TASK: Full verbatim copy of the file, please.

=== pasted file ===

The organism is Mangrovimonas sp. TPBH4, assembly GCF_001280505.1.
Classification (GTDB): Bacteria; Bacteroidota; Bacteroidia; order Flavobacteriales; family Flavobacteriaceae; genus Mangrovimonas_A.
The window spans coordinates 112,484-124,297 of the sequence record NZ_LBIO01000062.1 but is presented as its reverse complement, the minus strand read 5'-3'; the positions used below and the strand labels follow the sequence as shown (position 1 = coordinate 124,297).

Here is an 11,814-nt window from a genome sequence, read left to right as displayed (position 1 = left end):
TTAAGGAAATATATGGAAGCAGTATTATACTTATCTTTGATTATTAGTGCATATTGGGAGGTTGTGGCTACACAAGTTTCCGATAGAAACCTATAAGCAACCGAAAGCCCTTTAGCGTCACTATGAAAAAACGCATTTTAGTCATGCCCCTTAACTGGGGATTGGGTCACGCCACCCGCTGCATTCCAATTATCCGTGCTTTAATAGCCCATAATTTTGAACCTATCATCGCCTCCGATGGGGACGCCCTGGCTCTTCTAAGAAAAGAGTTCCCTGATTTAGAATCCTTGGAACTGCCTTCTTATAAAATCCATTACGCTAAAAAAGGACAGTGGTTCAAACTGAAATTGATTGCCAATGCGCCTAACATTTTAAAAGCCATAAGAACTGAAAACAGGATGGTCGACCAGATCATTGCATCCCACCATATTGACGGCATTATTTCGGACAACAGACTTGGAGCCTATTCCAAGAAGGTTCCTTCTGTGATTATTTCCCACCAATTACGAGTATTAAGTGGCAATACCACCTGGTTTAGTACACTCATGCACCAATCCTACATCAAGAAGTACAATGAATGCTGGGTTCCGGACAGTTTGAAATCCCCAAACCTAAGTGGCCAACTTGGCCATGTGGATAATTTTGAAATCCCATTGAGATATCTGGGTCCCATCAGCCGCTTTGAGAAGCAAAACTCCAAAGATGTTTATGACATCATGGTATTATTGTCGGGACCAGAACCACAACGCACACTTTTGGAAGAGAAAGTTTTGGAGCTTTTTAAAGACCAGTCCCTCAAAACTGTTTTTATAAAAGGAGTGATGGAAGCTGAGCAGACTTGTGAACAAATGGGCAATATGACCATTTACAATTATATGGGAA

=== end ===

The organism is Mangrovimonas sp. TPBH4, assembly GCF_001280505.1.
Classification (GTDB): Bacteria; Bacteroidota; Bacteroidia; order Flavobacteriales; family Flavobacteriaceae; genus Mangrovimonas_A.
The window spans coordinates 112,484-124,297 of the sequence record NZ_LBIO01000062.1 but is presented as its reverse complement, the minus strand read 5'-3'; the positions used below and the strand labels follow the sequence as shown (position 1 = coordinate 124,297).

Here is an 11,814-nt window from a genome sequence, read left to right as displayed (position 1 = left end):
TTAAGGAAATATATGGAAGCAGTATTATACTTATCTTTGATTATTAGTGCATATTGGGAGGTTGTGGCTACACAAGTTTCCGATAGAAACCTATAAGCAACCGAAAGCCCTTTAGCGTCACTATGAAAAAACGCATTTTAGTCATGCCCCTTAACTGGGGATTGGGTCACGCCACCCGCTGCATTCCAATTATCCGTGCTTTAATAGCCCATAATTTTGAACCTATCATCGCCTCCGATGGGGACGCCCTGGCTCTTCTAAGAAAAGAGTTCCCTGATTTAGAATCCTTGGAACTGCCTTCTTATAAAATCCATTACGCTAAAAAAGGACAGTGGTTCAAACTGAAATTGATTGCCAATGCGCCTAACATTTTAAAAGCCATAAGAACTGAAAACAGGATGGTCGACCAGATCATTGCATCCCACCATATTGACGGCATTATTTCGGACAACAGACTTGGAGCCTATTCCAAGAAGGTTCCTTCTGTGATTATTTCCCACCAATTACGAGTATTAAGTGGCAATACCACCTGGTTTAGTACACTCATGCACCAATCCTACATCAAGAAGTACAATGAATGCTGGGTTCCGGACAGTTTGAAATCCCCAAACCTAAGTGGCCAACTTGGCCATGTGGATAATTTTGAAATCCCATTGAGATATCTGGGTCCCATCAGCCGCTTTGAGAAGCAAAACTCCAAAGATGTTTATGACATCATGGTATTATTGTCGGGACCAGAACCACAACGCACACTTTTGGAAGAGAAAGTTTTGGAGCTTTTTAAAGACCAGTCCCTCAAAACTGTTTTTATAAAAGGAGTGATGGAAGCTGAGCAGACTTGTGAACAAATGGGCAATATGACCATTTACAATTATATGGGAA